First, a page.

The Embassy of the Federal Republic of Germany has invited AAFSW members to a presentation on “The Role of the German Embassy in Washington, DC, in particular Cultural Affairs” on November 29 at 11:00 a.m. The presentation will be followed by a question and answer session with Mr. Jan Eckendorf, Director of the Culture Department. The Germany Embassy is located at 4645 Reservoir Road, NW, Washington, DC 20007.
Germany is a federal parliamentary republic in central-western Europe. With about 82 million inhabitants, Germany is the most populous member state of the European Union. After the United States, it is the second most popular immigration destination in the world. Germany’s capital and largest metropolis is Berlin.
After the reunification of 1990, and during the 21st century, Germany became a great power and has the world’s fourth largest economy. As a global leader in several industrial and technological sectors, it is both the world’s third-largest exporter and importer of goods. Germany is a developed country with a very high standard of living sustained by a skilled and productive society. It upholds a social security and universal health care system, environmental protection and a tuition-free university education.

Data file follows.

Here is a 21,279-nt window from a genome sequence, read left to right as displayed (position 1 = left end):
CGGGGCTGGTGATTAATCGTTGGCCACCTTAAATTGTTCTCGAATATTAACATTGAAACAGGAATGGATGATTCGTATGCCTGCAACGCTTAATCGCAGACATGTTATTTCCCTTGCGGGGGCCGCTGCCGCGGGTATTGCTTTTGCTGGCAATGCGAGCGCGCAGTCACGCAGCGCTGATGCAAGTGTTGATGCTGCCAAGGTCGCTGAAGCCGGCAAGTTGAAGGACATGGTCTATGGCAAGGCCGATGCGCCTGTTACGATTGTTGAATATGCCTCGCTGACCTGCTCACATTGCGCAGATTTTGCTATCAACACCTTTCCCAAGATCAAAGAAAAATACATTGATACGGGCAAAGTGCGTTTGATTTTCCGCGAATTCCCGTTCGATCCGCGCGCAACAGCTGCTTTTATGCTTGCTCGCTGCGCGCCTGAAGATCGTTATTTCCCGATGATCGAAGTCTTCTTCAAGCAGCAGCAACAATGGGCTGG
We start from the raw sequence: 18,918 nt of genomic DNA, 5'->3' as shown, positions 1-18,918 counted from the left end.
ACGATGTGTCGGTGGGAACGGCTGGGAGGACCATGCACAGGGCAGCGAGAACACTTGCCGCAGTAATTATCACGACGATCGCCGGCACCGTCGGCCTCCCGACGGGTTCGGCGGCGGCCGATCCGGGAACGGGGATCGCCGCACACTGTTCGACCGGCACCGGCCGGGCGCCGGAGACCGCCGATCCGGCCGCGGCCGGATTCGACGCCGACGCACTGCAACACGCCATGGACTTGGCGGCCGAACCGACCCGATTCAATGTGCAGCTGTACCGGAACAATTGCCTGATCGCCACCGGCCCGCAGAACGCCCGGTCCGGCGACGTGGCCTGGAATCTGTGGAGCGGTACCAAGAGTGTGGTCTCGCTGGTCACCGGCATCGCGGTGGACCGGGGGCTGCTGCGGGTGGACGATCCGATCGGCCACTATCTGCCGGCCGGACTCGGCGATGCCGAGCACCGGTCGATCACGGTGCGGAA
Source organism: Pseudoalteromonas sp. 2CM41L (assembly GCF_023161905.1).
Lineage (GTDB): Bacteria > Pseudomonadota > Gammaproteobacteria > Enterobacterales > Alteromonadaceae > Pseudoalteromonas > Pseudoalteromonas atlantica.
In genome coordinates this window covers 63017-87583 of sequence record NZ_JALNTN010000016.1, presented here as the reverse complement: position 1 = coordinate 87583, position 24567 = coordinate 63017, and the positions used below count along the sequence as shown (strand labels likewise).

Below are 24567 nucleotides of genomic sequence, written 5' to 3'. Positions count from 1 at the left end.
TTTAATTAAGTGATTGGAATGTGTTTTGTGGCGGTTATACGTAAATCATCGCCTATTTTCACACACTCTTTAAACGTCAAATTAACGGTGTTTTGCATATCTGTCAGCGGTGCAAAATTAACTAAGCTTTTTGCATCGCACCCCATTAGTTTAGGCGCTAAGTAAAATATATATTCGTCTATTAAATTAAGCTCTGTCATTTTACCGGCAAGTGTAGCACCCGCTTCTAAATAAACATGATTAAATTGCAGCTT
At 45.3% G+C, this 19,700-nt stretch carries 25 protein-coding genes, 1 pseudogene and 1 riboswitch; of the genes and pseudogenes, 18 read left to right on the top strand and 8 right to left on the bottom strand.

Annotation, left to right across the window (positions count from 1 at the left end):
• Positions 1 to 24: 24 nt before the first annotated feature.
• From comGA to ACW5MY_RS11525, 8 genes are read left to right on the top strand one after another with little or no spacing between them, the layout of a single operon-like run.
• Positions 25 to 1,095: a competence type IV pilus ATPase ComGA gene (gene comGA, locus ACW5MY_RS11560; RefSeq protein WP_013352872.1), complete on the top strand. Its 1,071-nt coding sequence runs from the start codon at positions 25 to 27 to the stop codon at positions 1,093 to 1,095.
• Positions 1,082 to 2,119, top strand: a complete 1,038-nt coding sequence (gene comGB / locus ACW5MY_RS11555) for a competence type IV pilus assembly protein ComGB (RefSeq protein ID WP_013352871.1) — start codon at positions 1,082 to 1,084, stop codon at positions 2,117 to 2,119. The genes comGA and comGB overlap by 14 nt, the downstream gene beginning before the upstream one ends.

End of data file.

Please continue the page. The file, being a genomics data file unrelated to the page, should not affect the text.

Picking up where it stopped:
Germany was a founding member of the European Union in 1993. It is part of the Schengen Area, and became a co-founder of the Eurozone in 1999. Germany is a member of the United Nations, NATO, the G8, the G20, and the OECD. The national military expenditure is the 9th highest in the world. Known for its rich cultural history, Germany has been continuously the home of influential artists, philosophers, musicians, sportspeople and entrepreneurs. It is a global leader in science and technology.
In the 2005 elections, Angela Merkel became the first female Chancellor of Germany as the leader of a grand coalition. In 2009, a liberal-conservative coalition under Merkel assumed leadership of the country. In 2013, a grand coalition was established in a Third Merkel cabinet. Among the major German political projects of the early 21st century are the advancement of European integration, the energy transition (Energiewende) for a sustainable energy supply, the “Debt Brake” for balanced budgets, measures to increase the fertility rate significantly (pronatalism), and high-tech strategies for the future transition of the German economy. Germany was affected by the European migrant crisis in 2015, as it became the final destination of choice for most migrants entering the EU. The country took in over a million refugees and developed a quota system, which redistributed migrants around its federal states based on their tax income and existing population density.
The Embassy advises bringing a valid picture ID and arriving 30-45 minutes prior to the presentation. For security reasons, cell phones, laptops, tablets and similar electronic devices are prohibited in the chancellery so consider leaving phones in your car during your visit. If necessary, some may be stored in lockers, situated in the embassy’s entrance area.
There are some parking spots on Reservoir Road, where you can park for up to three hours.
RSVP by Tuesday, November 22 to firstname.lastname@example.org. Please note that we have limited space, so register early.
We look forward to seeing you.
AAFSW Program Chair